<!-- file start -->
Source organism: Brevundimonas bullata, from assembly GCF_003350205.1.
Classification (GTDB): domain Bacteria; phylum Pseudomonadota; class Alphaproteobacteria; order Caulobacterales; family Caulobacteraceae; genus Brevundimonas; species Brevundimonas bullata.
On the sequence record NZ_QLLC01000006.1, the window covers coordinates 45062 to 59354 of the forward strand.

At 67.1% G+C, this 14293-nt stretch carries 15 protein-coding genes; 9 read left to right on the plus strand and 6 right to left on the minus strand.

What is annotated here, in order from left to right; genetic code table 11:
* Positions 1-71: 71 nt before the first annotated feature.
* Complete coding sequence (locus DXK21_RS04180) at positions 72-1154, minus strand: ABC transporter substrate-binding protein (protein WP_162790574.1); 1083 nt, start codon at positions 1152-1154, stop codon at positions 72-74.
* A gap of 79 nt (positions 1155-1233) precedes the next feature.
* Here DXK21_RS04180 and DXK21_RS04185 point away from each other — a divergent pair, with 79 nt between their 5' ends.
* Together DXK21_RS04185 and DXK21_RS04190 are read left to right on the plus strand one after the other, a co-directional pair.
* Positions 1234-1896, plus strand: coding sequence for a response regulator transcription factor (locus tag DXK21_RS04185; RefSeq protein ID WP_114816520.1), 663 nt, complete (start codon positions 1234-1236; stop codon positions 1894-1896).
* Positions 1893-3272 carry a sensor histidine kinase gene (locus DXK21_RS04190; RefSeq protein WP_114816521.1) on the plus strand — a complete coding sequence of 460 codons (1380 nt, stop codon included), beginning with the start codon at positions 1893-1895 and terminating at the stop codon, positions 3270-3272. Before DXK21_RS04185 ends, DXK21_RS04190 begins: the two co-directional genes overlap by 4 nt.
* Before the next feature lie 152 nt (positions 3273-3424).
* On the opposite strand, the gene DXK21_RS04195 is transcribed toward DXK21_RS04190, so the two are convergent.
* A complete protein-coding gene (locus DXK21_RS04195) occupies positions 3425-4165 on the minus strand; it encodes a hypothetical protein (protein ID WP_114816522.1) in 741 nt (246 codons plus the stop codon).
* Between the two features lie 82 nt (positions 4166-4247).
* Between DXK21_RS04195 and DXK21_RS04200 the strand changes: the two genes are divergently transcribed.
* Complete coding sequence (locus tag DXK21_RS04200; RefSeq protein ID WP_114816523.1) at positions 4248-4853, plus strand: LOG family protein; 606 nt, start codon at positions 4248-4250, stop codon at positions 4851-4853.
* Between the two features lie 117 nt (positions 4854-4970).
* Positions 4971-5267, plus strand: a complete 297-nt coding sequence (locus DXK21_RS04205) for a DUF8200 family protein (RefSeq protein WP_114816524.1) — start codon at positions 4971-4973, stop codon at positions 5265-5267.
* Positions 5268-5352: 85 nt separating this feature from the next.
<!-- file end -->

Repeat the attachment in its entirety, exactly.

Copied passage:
Source organism: Brevundimonas bullata, from assembly GCF_003350205.1.
Classification (GTDB): domain Bacteria; phylum Pseudomonadota; class Alphaproteobacteria; order Caulobacterales; family Caulobacteraceae; genus Brevundimonas; species Brevundimonas bullata.
On the sequence record NZ_QLLC01000006.1, the window covers coordinates 45062 to 59354 of the forward strand.

At 67.1% G+C, this 14293-nt stretch carries 15 protein-coding genes; 9 read left to right on the plus strand and 6 right to left on the minus strand.

What is annotated here, in order from left to right; genetic code table 11:
* Positions 1-71: 71 nt before the first annotated feature.
* Complete coding sequence (locus DXK21_RS04180) at positions 72-1154, minus strand: ABC transporter substrate-binding protein (protein WP_162790574.1); 1083 nt, start codon at positions 1152-1154, stop codon at positions 72-74.
* A gap of 79 nt (positions 1155-1233) precedes the next feature.
* Here DXK21_RS04180 and DXK21_RS04185 point away from each other — a divergent pair, with 79 nt between their 5' ends.
* Together DXK21_RS04185 and DXK21_RS04190 are read left to right on the plus strand one after the other, a co-directional pair.
* Positions 1234-1896, plus strand: coding sequence for a response regulator transcription factor (locus tag DXK21_RS04185; RefSeq protein ID WP_114816520.1), 663 nt, complete (start codon positions 1234-1236; stop codon positions 1894-1896).
* Positions 1893-3272 carry a sensor histidine kinase gene (locus DXK21_RS04190; RefSeq protein WP_114816521.1) on the plus strand — a complete coding sequence of 460 codons (1380 nt, stop codon included), beginning with the start codon at positions 1893-1895 and terminating at the stop codon, positions 3270-3272. Before DXK21_RS04185 ends, DXK21_RS04190 begins: the two co-directional genes overlap by 4 nt.
* Before the next feature lie 152 nt (positions 3273-3424).
* On the opposite strand, the gene DXK21_RS04195 is transcribed toward DXK21_RS04190, so the two are convergent.
* A complete protein-coding gene (locus DXK21_RS04195) occupies positions 3425-4165 on the minus strand; it encodes a hypothetical protein (protein ID WP_114816522.1) in 741 nt (246 codons plus the stop codon).
* Between the two features lie 82 nt (positions 4166-4247).
* Between DXK21_RS04195 and DXK21_RS04200 the strand changes: the two genes are divergently transcribed.
* Complete coding sequence (locus tag DXK21_RS04200; RefSeq protein ID WP_114816523.1) at positions 4248-4853, plus strand: LOG family protein; 606 nt, start codon at positions 4248-4250, stop codon at positions 4851-4853.
* Between the two features lie 117 nt (positions 4854-4970).
* Positions 4971-5267, plus strand: a complete 297-nt coding sequence (locus DXK21_RS04205) for a DUF8200 family protein (RefSeq protein WP_114816524.1) — start codon at positions 4971-4973, stop codon at positions 5265-5267.
* Positions 5268-5352: 85 nt separating this feature from the next.